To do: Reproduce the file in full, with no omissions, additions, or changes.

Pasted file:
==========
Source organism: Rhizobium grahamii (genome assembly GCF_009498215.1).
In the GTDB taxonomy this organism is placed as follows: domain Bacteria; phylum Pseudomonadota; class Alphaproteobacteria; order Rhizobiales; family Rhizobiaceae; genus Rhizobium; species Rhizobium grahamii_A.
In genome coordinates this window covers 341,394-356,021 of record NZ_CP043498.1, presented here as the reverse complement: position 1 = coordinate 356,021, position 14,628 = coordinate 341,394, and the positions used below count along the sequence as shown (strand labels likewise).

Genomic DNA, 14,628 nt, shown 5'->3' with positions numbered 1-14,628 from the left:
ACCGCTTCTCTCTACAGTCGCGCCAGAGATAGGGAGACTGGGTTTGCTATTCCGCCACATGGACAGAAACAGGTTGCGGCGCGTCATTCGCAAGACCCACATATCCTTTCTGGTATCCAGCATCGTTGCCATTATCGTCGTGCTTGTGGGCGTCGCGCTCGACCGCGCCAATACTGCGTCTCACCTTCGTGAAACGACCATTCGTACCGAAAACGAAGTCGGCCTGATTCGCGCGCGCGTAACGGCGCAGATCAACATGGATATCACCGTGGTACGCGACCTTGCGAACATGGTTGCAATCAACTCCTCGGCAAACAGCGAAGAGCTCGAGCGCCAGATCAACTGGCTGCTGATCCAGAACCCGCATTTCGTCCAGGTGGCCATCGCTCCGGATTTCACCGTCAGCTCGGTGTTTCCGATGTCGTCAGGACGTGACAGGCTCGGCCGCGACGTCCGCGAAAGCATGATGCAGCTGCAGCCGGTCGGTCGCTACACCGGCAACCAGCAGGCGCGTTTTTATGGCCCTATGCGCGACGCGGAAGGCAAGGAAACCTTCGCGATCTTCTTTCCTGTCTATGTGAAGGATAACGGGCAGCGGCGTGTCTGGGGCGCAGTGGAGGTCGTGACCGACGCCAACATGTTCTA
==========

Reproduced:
Source organism: Rhizobium grahamii (genome assembly GCF_009498215.1).
In the GTDB taxonomy this organism is placed as follows: domain Bacteria; phylum Pseudomonadota; class Alphaproteobacteria; order Rhizobiales; family Rhizobiaceae; genus Rhizobium; species Rhizobium grahamii_A.
In genome coordinates this window covers 341,394-356,021 of record NZ_CP043498.1, presented here as the reverse complement: position 1 = coordinate 356,021, position 14,628 = coordinate 341,394, and the positions used below count along the sequence as shown (strand labels likewise).

Genomic DNA, 14,628 nt, shown 5'->3' with positions numbered 1-14,628 from the left:
ACCGCTTCTCTCTACAGTCGCGCCAGAGATAGGGAGACTGGGTTTGCTATTCCGCCACATGGACAGAAACAGGTTGCGGCGCGTCATTCGCAAGACCCACATATCCTTTCTGGTATCCAGCATCGTTGCCATTATCGTCGTGCTTGTGGGCGTCGCGCTCGACCGCGCCAATACTGCGTCTCACCTTCGTGAAACGACCATTCGTACCGAAAACGAAGTCGGCCTGATTCGCGCGCGCGTAACGGCGCAGATCAACATGGATATCACCGTGGTACGCGACCTTGCGAACATGGTTGCAATCAACTCCTCGGCAAACAGCGAAGAGCTCGAGCGCCAGATCAACTGGCTGCTGATCCAGAACCCGCATTTCGTCCAGGTGGCCATCGCTCCGGATTTCACCGTCAGCTCGGTGTTTCCGATGTCGTCAGGACGTGACAGGCTCGGCCGCGACGTCCGCGAAAGCATGATGCAGCTGCAGCCGGTCGGTCGCTACACCGGCAACCAGCAGGCGCGTTTTTATGGCCCTATGCGCGACGCGGAAGGCAAGGAAACCTTCGCGATCTTCTTTCCTGTCTATGTGAAGGATAACGGGCAGCGGCGTGTCTGGGGCGCAGTGGAGGTCGTGACCGACGCCAACATGTTCTA